APTAC staff article, www.aptac-us.org
DLA Land and Maritime (L&M) in Columbus, Ohio is the largest Inventory Control Point (ICP) in the Defense Logistics Agency, managing over 1.6 million S9C (Construction) and S9E (Electronics) spare parts. Securing those parts in a timely and cost effective manner is an enormous and challenging task, but one that is essential to the missions of our service-men and -women.
Eighty-five percent of DLA’s solicitations are automated through their Internet Bid Board System, DIBBS. Vendors use the system to identify contract opportunities and submit quotes, which are then awarded via computer automation. But over time, some of the parts can become harder to acquire as manufacturers have retooled or gone out of business. When competition decreases, costs can increase or parts can become unavailable altogether. The Land and Maritime Small Business Office is continually working with other contracting specialists across the agency to identify potential new suppliers and encourage them to compete.
Most automated DIBBS solicitations call for a very specific product, often from a specific manufacturer, to ensure that the part will effectively perform exactly as needed. But occasionally a vendor can identify and provide a different product that can meet the need as effectively or even more so – or at less expense. This may be an item that is substantially the same as an incumbent requirement, but made by a different manufacturer. Or it may be a new product that performs the same function more effectively or cost-effectively. Whatever the case, the supplier may submit an Alternate Offer or Source Approval Request to have their product considered for purchase.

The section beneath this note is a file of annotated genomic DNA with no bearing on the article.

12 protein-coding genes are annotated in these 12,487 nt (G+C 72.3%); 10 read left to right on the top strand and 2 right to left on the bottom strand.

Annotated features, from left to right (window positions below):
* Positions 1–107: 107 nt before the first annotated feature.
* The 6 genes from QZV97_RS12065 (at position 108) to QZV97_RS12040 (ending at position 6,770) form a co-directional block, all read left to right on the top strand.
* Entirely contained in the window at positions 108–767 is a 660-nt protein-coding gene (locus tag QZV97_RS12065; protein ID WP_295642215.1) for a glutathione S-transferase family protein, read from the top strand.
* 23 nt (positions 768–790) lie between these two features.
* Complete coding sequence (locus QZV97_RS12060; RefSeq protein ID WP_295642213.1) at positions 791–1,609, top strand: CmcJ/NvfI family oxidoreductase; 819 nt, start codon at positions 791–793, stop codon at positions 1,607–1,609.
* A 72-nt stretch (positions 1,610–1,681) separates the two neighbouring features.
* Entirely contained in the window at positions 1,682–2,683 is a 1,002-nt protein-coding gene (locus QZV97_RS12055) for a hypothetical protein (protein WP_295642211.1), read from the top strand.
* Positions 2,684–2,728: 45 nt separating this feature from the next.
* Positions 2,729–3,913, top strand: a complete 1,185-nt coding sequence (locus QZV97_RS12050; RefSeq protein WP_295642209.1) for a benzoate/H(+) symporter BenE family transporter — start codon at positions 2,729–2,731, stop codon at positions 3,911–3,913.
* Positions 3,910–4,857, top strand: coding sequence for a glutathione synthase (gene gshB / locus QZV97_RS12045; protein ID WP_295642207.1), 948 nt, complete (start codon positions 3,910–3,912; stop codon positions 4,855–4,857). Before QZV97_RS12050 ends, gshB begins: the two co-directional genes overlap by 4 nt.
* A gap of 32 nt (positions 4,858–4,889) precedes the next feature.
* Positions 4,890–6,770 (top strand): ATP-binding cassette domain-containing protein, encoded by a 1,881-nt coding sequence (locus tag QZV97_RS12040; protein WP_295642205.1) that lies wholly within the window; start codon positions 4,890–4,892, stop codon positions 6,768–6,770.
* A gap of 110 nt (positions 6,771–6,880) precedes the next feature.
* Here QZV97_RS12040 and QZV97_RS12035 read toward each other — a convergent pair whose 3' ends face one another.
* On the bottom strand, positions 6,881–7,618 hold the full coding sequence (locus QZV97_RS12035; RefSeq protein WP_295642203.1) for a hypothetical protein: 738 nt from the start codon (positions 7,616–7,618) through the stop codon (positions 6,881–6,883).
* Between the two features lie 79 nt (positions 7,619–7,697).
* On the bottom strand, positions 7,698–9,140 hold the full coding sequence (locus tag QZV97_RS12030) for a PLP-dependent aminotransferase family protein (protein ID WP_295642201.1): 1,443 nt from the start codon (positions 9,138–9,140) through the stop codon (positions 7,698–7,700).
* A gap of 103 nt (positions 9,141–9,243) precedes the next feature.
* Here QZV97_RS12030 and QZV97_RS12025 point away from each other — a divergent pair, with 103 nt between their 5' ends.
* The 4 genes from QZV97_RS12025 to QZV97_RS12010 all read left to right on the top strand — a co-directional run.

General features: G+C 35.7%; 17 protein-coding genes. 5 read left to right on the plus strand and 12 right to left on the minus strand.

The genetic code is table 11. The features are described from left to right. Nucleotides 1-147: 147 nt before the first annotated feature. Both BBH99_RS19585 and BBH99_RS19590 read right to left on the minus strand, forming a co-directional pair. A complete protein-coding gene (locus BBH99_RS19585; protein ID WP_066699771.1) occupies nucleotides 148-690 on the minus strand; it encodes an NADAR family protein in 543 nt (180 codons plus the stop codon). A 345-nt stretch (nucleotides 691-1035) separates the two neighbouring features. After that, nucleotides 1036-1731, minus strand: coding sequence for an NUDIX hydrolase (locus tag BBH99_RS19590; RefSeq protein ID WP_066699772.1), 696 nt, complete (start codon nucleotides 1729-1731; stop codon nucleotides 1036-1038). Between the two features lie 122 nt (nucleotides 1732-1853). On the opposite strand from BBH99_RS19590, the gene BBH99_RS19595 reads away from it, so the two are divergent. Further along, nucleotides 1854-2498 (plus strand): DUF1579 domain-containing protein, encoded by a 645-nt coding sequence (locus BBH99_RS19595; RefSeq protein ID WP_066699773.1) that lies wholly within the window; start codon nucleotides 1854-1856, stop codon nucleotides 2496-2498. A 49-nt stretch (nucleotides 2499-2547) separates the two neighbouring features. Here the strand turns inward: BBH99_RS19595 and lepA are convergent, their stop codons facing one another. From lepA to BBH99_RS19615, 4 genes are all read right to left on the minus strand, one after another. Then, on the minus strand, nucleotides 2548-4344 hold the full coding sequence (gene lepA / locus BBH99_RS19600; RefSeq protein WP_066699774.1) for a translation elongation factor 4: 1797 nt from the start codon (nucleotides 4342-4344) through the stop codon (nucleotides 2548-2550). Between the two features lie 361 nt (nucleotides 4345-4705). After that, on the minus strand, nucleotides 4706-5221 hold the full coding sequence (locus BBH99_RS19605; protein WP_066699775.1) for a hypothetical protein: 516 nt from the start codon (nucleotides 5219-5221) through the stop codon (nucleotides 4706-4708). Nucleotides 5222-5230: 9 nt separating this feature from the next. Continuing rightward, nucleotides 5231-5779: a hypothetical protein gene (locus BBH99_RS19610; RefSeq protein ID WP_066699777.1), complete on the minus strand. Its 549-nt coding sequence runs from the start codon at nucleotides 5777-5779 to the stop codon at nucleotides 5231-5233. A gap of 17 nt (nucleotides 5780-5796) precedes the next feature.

DLA Land and Maritime knows it can get the best value for DoD (and the American taxpayer) if it has a sufficient number of approved sources to ensure competition for as many of its requirements as possible. Consequently, agency officials have worked hard to reach out through PTACs, Manufacturing Extension Partnerships, and other organizations to small manufacturers to train them on – and encourage them to bid using – DIBBS. The APTAC/Land and Maritime sponsored DIBBS webinars (DIBBS Overview; Quoting through DIBBS; and Submitting Alternate Offers) are one example of such efforts. But they have not stopped there. They want to ensure that new suppliers have adequate opportunity to make “selling to DLA” worth their while.
So in response to supplier feedback received at industry forums and outreach events, DLA Land and Maritime has adopted a new policy in support of successful participants in its Spare Parts Breakout Program. This new contracting guidance, known as “Intent to Award to Newly Approved Sources”, establishes a preference using multiple award strategy when an alternate source has been approved through the Alternate Offer or Source Approval Request (SAR) on an item that was previously purchased noncompetitively from a sole source. This strategy involves the making of multiple awards from one solicitation that include a previously approved source and a newly approved source. Such awards will be made if, after considering the additional administrative costs and other relevant factors, it is determined to be in the Government’s best interest to do so. Solicitations seeking to make these types of awards will include a special NOTICE TO OFFERERS that describes that intent.
DLA L&M Small Business Office specialists have repeatedly expressed willingness to work with PTAC staff – and even small businesses – to answer questions and help them through the process if there is a reasonable expectation that they (the new vendor) can offer the potential for meaningful savings to the government. It can be a “win” not only for the client – and the agency – but for our men and women in uniform as well.